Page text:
Peak force was defined as the highest force achieved during the 6-s isometric test minus the participant’s body weight in Newtons. The rate of force development (RFD) was then calculated with the following equation: RFD = ΔForce/ΔTime. The RFD equation was applied to a predetermined time band (0–250 ms). This was in accordance with previous work which used a similar predetermined time band when RFD demonstrating high reliability [27
2.5. Muscle Ultrasound Measurement
Muscle thickness (MT) was captured using B-mode ultrasound imaging with a 12 MHz linear probe coated in a water-based conduction gel (General Electric LOGIQ P5, Wauwatosa, WI, USA). Prior to muscle image capture, participants laid supine for 5 min. For measurements of MT, the probe was oriented longitudinally in the sagittal plane parallel to the muscle tissue without depressing the skin. Image captures for the rectus femoris (RF) were taken at 50% of the distance from the anterior, inferior suprailiac spine to the most proximal point of the patella [29
]. Vastus lateralis (VL) images were obtained by the same means as previously stated; however, the sampling location is determined by 50% the straight-line distance between the greater trochanter and the lateral epicondyle of the femur [29
]. Following image collection, MT analysis was completed using Image J software on a separate lab computer (version 1.45 s; National Institutes of Health, Bethesda, MD, USA). MT was derived from the still muscle image as the distance between the inferior border of the superficial aponeurosis and the superior border of the deep aponeurosis. Intraclass correlation coefficient (ICC3,k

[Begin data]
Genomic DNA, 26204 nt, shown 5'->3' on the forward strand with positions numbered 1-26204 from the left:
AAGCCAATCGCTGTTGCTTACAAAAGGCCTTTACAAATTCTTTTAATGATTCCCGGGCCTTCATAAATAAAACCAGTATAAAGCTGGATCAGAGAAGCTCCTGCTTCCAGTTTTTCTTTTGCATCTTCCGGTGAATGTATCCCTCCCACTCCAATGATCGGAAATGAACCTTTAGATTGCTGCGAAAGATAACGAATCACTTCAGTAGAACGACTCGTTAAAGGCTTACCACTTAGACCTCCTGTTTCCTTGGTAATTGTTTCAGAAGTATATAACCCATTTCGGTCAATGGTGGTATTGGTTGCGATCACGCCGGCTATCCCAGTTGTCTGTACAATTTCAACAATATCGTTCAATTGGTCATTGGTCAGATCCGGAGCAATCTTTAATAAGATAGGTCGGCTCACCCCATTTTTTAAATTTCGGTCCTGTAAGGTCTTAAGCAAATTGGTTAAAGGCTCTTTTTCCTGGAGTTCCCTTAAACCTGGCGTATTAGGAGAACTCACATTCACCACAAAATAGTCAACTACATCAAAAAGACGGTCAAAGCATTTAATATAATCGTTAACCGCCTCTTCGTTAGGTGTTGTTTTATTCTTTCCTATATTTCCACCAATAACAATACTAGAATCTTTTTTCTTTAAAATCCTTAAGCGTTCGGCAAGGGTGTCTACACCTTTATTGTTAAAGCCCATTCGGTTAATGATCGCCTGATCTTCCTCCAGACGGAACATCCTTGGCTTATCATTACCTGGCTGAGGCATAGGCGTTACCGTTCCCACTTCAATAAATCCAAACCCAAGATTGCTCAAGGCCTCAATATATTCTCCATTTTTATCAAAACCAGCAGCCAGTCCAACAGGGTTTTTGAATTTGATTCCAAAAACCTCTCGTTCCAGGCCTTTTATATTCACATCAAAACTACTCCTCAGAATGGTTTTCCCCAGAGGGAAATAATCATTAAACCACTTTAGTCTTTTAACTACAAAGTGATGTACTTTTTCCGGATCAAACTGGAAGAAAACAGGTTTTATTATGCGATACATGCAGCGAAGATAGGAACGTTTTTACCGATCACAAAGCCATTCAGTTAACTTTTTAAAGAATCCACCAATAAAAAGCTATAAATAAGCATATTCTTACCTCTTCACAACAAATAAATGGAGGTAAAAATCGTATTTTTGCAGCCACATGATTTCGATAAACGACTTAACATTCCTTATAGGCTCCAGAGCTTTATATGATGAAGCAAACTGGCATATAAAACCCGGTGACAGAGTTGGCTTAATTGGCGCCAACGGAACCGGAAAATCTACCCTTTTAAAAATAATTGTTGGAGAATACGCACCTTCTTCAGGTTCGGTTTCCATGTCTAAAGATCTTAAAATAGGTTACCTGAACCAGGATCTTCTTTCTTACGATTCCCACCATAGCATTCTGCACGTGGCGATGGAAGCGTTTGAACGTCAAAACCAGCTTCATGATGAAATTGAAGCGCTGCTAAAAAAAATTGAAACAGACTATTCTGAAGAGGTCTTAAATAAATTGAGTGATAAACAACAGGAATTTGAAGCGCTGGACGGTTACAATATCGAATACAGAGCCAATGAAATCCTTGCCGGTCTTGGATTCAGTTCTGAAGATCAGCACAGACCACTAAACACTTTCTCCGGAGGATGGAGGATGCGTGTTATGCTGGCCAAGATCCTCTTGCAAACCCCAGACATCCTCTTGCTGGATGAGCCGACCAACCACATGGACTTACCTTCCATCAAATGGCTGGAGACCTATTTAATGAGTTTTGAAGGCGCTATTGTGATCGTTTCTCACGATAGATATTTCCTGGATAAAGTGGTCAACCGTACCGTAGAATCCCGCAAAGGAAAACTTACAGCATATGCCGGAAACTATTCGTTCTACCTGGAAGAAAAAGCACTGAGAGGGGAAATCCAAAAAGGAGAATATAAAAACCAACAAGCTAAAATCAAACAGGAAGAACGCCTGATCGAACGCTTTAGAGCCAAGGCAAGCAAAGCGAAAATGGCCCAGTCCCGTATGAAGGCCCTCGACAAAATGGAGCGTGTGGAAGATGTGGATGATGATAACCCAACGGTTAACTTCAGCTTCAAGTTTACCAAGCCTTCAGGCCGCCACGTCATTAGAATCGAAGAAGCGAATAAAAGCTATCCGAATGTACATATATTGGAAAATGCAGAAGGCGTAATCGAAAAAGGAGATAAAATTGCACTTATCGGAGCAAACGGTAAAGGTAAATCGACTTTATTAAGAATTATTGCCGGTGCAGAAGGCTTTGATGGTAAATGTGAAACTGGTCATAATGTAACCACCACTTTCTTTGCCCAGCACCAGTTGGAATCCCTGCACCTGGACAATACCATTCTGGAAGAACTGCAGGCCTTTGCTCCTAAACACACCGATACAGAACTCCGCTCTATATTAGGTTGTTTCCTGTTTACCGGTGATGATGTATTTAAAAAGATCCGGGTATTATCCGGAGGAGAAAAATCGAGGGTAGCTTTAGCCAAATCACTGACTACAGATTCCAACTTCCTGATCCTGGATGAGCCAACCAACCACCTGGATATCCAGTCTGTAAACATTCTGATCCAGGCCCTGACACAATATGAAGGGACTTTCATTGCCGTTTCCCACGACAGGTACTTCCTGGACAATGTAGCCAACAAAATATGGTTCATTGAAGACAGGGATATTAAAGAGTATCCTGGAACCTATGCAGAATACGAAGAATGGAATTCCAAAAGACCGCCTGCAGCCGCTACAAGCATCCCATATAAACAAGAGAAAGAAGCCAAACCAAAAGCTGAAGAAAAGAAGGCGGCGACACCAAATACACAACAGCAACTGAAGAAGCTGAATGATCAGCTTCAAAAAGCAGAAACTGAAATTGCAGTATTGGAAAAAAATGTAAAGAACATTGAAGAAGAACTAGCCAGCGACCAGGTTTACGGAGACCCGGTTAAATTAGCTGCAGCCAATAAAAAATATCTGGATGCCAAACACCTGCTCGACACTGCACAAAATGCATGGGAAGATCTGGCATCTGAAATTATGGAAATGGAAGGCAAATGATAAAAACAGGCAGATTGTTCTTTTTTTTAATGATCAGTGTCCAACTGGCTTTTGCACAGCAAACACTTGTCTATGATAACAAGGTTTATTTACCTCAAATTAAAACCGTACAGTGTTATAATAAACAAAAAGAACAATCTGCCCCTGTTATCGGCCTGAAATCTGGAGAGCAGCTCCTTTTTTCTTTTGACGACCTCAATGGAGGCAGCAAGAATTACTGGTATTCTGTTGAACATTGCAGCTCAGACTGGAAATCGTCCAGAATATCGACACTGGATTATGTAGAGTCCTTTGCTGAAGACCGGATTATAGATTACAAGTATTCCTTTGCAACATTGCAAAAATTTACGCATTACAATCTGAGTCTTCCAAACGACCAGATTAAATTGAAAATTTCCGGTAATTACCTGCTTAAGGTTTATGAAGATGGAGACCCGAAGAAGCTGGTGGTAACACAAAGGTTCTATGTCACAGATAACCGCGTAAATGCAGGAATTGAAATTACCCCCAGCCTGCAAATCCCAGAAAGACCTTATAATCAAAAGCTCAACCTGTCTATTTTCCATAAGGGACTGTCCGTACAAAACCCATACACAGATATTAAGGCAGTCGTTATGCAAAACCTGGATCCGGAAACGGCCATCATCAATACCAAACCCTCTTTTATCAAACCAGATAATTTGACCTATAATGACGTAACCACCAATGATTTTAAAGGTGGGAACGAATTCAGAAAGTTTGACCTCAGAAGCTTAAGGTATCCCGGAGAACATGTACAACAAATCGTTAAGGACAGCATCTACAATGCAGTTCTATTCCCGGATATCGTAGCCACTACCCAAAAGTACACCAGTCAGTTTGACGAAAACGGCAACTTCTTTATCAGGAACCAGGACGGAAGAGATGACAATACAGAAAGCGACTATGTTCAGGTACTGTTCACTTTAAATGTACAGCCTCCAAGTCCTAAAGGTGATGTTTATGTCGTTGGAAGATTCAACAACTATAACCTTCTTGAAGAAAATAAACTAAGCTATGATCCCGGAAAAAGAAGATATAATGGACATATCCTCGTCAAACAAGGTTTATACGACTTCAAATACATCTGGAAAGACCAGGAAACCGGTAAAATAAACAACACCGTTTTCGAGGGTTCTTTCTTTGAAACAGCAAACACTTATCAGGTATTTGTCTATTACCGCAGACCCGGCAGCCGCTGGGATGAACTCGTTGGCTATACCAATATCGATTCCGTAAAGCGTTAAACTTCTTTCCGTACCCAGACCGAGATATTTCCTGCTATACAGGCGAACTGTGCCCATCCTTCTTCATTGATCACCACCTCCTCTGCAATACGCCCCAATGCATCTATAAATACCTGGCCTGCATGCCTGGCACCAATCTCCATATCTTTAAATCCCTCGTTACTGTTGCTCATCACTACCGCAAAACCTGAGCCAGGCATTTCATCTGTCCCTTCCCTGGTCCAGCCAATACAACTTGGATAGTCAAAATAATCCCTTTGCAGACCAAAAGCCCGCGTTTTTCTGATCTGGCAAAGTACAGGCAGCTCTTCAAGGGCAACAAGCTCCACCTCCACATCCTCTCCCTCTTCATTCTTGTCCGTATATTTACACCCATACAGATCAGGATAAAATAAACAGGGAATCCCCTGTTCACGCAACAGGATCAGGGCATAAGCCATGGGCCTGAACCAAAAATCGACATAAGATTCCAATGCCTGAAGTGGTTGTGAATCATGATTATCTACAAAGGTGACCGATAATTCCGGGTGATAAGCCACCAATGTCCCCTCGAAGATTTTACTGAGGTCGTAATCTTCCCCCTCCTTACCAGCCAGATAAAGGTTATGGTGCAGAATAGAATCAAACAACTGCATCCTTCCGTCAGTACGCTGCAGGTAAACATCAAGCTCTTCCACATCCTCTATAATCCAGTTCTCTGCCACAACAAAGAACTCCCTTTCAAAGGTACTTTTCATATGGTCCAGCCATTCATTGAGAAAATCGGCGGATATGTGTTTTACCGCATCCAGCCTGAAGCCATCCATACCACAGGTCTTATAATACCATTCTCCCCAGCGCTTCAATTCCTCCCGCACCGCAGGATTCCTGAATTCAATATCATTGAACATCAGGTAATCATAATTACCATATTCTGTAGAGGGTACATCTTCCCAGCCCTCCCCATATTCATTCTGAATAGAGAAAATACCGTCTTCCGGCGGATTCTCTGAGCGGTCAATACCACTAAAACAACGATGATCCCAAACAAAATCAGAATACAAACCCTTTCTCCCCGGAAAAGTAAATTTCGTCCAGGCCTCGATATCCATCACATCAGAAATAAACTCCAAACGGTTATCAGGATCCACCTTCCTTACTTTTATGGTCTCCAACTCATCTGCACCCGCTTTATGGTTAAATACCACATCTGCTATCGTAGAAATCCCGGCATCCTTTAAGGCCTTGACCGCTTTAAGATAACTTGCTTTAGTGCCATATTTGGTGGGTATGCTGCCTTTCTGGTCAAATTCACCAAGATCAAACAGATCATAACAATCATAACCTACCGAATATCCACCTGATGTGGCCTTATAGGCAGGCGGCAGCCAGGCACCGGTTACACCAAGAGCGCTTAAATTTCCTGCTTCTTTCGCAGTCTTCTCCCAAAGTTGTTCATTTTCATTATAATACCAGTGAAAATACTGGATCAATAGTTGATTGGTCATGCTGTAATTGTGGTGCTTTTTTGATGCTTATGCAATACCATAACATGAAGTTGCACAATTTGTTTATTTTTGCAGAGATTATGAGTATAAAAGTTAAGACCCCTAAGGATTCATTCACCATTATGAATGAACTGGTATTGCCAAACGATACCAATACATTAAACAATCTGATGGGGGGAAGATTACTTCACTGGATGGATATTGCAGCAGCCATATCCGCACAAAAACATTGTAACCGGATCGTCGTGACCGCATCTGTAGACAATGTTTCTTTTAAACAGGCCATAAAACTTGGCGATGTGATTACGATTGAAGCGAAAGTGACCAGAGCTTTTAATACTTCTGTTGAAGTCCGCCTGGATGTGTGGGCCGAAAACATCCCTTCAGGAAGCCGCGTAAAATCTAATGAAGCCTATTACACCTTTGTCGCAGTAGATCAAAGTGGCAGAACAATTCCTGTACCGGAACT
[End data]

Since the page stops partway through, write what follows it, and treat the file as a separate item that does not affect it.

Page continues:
), standard error of measurement (SEM), and minimal difference (MD) measures for the single ultrasound technician were calculated for the RF MT (ICC3,k
= 0.99, SEM3,k
= 0.05, MD = 0.15 cm) and VL MT (ICC3,k
= 0.97, SEM3,k
= 0.08, MD = 0.22 cm) from analysis of 10 individuals separated by 24 h.
2.6. Maximal Strength Testing
Prior to and directly following the 8-week study, participants reported to a local CrossFit gym (CrossFit West Nashville, Nashville, TN, USA) to establish their 1RM for the straight bar back squat and deadlift exercises. Immediately before 1RM assessment, all participants performed an identical warm-up consisting of 10 body weight squats, 10 body weight walking lunges, 10 dynamic walking hamstring stretches, and 10 dynamic walking quadriceps stretches. The 1RM test for the barbell back squat and deadlift were performed using the methods previously described [28
]. Briefly, each participant performed two warm-up sets using a resistance of approximately 40–60% and 60–80% of their perceived maximum, respectively. For each exercise, 4–5 subsequent attempts were performed to determine the 1RM. At least 3 min of rest was provided between each 1RM attempt. Any 1RM attempt visually not meeting the range of motion criteria for each exercise or where proper technique was not maintained was not considered a successful lift and was discarded.
2.7. Workout of the Day (WOD) Testing